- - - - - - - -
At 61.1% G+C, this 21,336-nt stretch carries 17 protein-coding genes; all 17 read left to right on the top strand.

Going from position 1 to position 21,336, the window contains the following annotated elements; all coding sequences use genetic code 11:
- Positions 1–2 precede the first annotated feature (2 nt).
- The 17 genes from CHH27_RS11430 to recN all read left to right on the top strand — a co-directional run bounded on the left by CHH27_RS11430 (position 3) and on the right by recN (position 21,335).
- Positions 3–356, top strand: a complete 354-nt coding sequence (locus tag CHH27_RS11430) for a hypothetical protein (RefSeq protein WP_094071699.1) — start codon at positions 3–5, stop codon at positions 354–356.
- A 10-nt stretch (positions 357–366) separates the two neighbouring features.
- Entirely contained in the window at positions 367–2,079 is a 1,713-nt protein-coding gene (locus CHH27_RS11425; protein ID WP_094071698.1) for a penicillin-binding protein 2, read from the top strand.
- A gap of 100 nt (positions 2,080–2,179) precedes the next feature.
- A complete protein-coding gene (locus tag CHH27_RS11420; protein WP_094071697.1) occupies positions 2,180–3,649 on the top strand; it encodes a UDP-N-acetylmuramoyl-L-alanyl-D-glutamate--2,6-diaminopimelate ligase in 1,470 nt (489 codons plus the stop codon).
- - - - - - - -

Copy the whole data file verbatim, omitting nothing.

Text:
At 61.1% G+C, this 21,336-nt stretch carries 17 protein-coding genes; all 17 read left to right on the top strand.

Going from position 1 to position 21,336, the window contains the following annotated elements; all coding sequences use genetic code 11:
- Positions 1–2 precede the first annotated feature (2 nt).
- The 17 genes from CHH27_RS11430 to recN all read left to right on the top strand — a co-directional run bounded on the left by CHH27_RS11430 (position 3) and on the right by recN (position 21,335).
- Positions 3–356, top strand: a complete 354-nt coding sequence (locus tag CHH27_RS11430) for a hypothetical protein (RefSeq protein WP_094071699.1) — start codon at positions 3–5, stop codon at positions 354–356.
- A 10-nt stretch (positions 357–366) separates the two neighbouring features.
- Entirely contained in the window at positions 367–2,079 is a 1,713-nt protein-coding gene (locus CHH27_RS11425; protein ID WP_094071698.1) for a penicillin-binding protein 2, read from the top strand.
- A gap of 100 nt (positions 2,080–2,179) precedes the next feature.
- A complete protein-coding gene (locus tag CHH27_RS11420; protein WP_094071697.1) occupies positions 2,180–3,649 on the top strand; it encodes a UDP-N-acetylmuramoyl-L-alanyl-D-glutamate--2,6-diaminopimelate ligase in 1,470 nt (489 codons plus the stop codon).